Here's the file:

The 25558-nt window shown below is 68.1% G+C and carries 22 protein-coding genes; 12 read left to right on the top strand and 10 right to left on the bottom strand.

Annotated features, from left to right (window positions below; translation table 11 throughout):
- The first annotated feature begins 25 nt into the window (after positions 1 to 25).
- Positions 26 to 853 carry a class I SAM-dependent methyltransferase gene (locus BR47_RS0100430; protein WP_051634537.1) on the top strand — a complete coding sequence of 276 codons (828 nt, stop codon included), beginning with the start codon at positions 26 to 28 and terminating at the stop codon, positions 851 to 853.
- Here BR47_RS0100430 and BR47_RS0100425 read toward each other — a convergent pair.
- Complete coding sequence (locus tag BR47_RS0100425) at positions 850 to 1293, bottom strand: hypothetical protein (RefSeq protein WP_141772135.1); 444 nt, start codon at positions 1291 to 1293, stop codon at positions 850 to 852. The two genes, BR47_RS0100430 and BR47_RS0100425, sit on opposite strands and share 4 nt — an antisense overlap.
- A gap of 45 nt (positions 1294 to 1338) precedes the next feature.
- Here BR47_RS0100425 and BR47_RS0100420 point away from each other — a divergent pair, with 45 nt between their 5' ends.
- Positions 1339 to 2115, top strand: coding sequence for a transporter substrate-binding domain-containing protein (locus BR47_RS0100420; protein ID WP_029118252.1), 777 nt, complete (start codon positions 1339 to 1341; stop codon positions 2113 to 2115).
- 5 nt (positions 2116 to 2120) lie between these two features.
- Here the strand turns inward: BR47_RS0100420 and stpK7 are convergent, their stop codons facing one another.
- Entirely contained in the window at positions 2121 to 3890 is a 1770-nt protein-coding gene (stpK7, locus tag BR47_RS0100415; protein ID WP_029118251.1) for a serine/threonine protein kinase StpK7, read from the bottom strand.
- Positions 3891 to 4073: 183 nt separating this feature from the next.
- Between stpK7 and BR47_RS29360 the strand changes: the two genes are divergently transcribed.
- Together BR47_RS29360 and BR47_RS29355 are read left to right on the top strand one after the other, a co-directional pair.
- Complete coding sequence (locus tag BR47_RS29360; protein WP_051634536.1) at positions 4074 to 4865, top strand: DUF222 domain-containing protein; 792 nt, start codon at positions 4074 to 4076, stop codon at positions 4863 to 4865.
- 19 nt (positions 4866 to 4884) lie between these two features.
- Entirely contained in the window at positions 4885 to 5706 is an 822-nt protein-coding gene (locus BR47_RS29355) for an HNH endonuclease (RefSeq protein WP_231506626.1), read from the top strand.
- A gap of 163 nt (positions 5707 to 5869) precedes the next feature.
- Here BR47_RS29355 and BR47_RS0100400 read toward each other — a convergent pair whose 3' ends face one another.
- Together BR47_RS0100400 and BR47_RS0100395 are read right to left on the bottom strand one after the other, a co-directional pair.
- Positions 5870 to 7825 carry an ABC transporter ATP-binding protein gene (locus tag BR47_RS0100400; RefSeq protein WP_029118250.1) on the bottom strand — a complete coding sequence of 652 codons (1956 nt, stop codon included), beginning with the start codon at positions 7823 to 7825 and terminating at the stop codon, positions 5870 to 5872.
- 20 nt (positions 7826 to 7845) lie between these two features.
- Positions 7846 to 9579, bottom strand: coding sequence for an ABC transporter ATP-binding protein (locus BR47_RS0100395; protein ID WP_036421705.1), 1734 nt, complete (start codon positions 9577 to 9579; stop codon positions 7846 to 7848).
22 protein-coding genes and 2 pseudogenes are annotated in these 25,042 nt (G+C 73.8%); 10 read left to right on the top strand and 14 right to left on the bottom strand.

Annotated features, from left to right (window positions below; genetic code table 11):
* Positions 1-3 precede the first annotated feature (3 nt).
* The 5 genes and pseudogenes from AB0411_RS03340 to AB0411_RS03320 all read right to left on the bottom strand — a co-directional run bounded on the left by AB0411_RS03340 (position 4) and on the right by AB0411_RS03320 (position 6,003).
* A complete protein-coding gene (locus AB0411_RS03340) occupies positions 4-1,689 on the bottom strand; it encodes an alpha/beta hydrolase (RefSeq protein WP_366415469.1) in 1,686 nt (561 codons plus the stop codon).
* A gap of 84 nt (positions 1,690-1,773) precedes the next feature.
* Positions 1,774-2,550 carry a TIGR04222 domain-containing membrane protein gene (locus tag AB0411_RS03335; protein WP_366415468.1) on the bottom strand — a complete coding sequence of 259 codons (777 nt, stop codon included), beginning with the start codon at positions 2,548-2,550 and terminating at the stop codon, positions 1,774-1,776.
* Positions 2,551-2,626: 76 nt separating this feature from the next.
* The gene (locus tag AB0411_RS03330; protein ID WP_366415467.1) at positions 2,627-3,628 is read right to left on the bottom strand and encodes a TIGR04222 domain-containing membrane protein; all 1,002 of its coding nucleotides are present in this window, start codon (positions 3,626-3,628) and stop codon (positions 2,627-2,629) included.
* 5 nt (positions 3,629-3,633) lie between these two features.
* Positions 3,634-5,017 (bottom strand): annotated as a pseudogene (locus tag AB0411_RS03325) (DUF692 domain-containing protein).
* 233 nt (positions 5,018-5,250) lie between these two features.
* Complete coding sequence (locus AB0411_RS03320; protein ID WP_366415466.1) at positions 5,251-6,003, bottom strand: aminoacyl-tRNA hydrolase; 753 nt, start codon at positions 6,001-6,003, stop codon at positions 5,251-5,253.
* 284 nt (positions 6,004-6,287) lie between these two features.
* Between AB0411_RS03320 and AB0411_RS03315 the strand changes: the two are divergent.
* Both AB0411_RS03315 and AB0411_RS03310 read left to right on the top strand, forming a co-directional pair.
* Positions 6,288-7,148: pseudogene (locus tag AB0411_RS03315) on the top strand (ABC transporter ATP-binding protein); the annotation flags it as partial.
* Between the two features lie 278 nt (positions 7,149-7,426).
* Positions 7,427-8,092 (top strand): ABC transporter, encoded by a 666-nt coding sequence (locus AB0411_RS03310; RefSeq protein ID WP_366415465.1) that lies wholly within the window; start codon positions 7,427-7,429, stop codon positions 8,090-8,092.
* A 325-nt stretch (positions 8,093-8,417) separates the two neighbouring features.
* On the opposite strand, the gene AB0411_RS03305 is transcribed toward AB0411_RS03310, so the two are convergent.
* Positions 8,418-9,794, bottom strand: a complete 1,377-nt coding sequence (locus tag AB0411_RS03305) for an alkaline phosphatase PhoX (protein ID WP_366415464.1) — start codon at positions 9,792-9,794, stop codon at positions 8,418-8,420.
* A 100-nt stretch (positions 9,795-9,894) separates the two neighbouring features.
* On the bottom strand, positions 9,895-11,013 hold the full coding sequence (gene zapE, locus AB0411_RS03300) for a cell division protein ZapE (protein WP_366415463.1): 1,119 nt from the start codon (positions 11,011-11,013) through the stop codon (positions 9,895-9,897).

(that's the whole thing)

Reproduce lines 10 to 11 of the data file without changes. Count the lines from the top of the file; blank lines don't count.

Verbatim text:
- 5 nt (positions 2116 to 2120) lie between these two features.
- Here the strand turns inward: BR47_RS0100420 and stpK7 are convergent, their stop codons facing one another.